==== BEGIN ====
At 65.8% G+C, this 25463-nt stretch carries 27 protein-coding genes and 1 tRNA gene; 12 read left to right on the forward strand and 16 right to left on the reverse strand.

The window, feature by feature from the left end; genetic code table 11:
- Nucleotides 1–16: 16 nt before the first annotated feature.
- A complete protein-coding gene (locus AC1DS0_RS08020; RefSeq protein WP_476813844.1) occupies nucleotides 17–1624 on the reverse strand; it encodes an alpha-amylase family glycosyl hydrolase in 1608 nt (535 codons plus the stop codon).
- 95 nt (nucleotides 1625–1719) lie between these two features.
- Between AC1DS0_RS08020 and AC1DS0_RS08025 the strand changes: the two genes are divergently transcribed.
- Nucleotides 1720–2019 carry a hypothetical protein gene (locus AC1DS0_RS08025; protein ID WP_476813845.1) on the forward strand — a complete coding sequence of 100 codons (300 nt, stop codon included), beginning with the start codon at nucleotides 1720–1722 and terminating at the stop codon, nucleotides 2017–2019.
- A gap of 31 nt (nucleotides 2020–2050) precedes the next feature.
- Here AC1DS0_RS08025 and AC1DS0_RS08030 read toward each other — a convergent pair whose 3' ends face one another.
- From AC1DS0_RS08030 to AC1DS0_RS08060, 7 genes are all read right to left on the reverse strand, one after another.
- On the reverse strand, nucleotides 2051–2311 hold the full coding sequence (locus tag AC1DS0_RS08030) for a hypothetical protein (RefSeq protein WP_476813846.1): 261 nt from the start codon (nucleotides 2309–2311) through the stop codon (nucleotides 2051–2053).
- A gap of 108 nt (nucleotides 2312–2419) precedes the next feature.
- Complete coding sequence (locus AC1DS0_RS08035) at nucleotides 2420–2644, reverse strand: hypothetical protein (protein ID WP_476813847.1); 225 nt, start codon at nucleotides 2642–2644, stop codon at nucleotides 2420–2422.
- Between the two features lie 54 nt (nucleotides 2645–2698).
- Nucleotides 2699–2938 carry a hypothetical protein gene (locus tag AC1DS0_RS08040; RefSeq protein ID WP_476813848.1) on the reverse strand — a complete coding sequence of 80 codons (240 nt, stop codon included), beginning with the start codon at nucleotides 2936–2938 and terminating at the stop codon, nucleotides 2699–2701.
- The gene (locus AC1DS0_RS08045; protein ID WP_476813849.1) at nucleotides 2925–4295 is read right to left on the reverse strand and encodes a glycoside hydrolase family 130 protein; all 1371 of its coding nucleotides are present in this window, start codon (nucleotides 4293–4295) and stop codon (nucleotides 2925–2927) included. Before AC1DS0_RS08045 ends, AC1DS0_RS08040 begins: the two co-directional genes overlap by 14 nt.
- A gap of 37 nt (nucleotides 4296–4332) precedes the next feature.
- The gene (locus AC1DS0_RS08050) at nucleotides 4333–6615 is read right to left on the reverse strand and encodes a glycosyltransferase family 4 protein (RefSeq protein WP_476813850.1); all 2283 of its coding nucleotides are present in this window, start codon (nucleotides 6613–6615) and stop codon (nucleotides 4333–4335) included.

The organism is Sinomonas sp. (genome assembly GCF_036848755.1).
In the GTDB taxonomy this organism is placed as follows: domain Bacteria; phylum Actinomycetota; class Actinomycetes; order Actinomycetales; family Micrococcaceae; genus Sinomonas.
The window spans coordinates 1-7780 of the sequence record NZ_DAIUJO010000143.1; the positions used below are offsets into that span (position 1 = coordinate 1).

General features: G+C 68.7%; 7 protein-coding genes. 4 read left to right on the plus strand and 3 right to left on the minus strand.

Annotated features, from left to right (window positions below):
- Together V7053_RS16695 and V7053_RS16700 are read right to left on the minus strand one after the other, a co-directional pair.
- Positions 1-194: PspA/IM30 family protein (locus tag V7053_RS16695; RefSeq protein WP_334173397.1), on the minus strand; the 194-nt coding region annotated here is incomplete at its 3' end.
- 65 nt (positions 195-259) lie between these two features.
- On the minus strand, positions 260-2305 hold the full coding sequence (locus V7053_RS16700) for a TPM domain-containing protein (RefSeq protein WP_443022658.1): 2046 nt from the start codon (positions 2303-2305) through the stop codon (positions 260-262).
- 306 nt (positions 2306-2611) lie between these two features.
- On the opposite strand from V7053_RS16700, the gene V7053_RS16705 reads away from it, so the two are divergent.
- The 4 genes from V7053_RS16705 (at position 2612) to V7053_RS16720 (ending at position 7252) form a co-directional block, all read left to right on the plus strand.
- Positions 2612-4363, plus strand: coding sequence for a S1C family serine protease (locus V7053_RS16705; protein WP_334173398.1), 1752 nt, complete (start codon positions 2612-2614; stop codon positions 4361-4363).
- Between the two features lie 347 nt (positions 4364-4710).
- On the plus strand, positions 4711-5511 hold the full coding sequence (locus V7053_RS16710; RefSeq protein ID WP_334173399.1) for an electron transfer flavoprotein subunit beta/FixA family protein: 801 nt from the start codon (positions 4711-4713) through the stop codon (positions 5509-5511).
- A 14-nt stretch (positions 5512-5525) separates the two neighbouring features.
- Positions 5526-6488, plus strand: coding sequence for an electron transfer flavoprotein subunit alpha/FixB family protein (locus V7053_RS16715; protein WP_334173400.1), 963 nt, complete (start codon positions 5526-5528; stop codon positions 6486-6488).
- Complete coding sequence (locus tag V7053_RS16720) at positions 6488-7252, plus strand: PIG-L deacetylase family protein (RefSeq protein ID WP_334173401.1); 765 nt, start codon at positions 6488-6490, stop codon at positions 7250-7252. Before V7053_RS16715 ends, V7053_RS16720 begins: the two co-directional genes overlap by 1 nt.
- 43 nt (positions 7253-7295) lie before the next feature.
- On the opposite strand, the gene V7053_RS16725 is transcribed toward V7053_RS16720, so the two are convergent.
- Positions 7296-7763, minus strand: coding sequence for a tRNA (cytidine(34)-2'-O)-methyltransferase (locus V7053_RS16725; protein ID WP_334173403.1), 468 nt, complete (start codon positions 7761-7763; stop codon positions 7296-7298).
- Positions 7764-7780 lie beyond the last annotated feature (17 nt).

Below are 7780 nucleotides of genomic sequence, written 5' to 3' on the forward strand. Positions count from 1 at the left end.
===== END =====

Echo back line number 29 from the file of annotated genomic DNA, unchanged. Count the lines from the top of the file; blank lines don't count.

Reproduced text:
- On the opposite strand from V7053_RS16700, the gene V7053_RS16705 reads away from it, so the two are divergent.